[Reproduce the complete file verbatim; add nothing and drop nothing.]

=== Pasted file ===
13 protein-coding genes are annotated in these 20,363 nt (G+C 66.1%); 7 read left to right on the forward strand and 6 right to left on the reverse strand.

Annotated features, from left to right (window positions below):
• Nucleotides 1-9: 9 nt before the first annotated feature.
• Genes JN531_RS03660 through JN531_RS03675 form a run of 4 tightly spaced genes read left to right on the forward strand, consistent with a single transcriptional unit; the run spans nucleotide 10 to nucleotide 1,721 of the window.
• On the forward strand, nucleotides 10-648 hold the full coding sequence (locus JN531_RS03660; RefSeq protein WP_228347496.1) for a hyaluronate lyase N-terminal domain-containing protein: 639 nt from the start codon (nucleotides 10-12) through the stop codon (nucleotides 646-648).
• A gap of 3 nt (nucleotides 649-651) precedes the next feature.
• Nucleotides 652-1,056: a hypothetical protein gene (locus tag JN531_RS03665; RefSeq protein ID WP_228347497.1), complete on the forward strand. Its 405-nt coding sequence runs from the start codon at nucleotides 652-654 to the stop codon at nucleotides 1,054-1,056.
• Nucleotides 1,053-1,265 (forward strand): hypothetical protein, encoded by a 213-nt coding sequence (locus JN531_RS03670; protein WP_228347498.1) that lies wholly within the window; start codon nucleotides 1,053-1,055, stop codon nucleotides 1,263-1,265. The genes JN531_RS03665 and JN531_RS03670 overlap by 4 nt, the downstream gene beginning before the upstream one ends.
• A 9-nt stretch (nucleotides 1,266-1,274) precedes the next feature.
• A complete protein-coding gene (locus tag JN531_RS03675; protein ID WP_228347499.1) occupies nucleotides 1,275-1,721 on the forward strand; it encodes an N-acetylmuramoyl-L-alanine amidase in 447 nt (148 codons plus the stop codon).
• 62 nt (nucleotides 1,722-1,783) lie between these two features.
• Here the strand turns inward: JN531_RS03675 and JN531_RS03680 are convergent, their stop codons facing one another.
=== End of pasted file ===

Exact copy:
13 protein-coding genes are annotated in these 20,363 nt (G+C 66.1%); 7 read left to right on the forward strand and 6 right to left on the reverse strand.

Annotated features, from left to right (window positions below):
• Nucleotides 1-9: 9 nt before the first annotated feature.
• Genes JN531_RS03660 through JN531_RS03675 form a run of 4 tightly spaced genes read left to right on the forward strand, consistent with a single transcriptional unit; the run spans nucleotide 10 to nucleotide 1,721 of the window.
• On the forward strand, nucleotides 10-648 hold the full coding sequence (locus JN531_RS03660; RefSeq protein WP_228347496.1) for a hyaluronate lyase N-terminal domain-containing protein: 639 nt from the start codon (nucleotides 10-12) through the stop codon (nucleotides 646-648).
• A gap of 3 nt (nucleotides 649-651) precedes the next feature.
• Nucleotides 652-1,056: a hypothetical protein gene (locus tag JN531_RS03665; RefSeq protein ID WP_228347497.1), complete on the forward strand. Its 405-nt coding sequence runs from the start codon at nucleotides 652-654 to the stop codon at nucleotides 1,054-1,056.
• Nucleotides 1,053-1,265 (forward strand): hypothetical protein, encoded by a 213-nt coding sequence (locus JN531_RS03670; protein WP_228347498.1) that lies wholly within the window; start codon nucleotides 1,053-1,055, stop codon nucleotides 1,263-1,265. The genes JN531_RS03665 and JN531_RS03670 overlap by 4 nt, the downstream gene beginning before the upstream one ends.
• A 9-nt stretch (nucleotides 1,266-1,274) precedes the next feature.
• A complete protein-coding gene (locus tag JN531_RS03675; protein ID WP_228347499.1) occupies nucleotides 1,275-1,721 on the forward strand; it encodes an N-acetylmuramoyl-L-alanine amidase in 447 nt (148 codons plus the stop codon).
• 62 nt (nucleotides 1,722-1,783) lie between these two features.
• Here the strand turns inward: JN531_RS03675 and JN531_RS03680 are convergent, their stop codons facing one another.